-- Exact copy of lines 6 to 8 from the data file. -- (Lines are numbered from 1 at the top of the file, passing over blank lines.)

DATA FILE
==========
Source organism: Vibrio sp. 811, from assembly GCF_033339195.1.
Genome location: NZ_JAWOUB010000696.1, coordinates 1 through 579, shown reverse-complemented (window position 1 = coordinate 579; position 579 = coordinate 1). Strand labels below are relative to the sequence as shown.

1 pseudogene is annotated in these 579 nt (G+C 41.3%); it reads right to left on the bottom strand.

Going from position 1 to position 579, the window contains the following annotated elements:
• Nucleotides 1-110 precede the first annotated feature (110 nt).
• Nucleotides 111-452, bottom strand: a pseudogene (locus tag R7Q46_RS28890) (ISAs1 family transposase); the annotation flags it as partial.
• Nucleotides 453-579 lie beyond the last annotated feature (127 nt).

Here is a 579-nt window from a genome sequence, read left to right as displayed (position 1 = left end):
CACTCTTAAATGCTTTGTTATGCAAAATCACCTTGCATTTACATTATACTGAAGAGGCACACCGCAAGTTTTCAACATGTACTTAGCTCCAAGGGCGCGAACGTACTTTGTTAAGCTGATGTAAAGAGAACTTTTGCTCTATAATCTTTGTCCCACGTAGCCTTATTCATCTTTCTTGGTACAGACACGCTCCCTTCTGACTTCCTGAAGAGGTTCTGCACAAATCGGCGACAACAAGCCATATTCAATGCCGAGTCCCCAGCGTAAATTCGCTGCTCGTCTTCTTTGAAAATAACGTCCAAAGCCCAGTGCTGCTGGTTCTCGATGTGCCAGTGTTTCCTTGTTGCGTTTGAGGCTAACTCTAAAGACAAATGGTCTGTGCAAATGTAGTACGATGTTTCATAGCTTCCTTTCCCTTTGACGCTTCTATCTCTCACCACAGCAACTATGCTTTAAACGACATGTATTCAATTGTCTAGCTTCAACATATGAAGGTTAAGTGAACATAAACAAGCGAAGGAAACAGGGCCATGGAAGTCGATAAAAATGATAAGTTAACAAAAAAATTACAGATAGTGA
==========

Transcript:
• Nucleotides 111-452, bottom strand: a pseudogene (locus tag R7Q46_RS28890) (ISAs1 family transposase); the annotation flags it as partial.
• Nucleotides 453-579 lie beyond the last annotated feature (127 nt).

Here is a 579-nt window from a genome sequence, read left to right as displayed (position 1 = left end):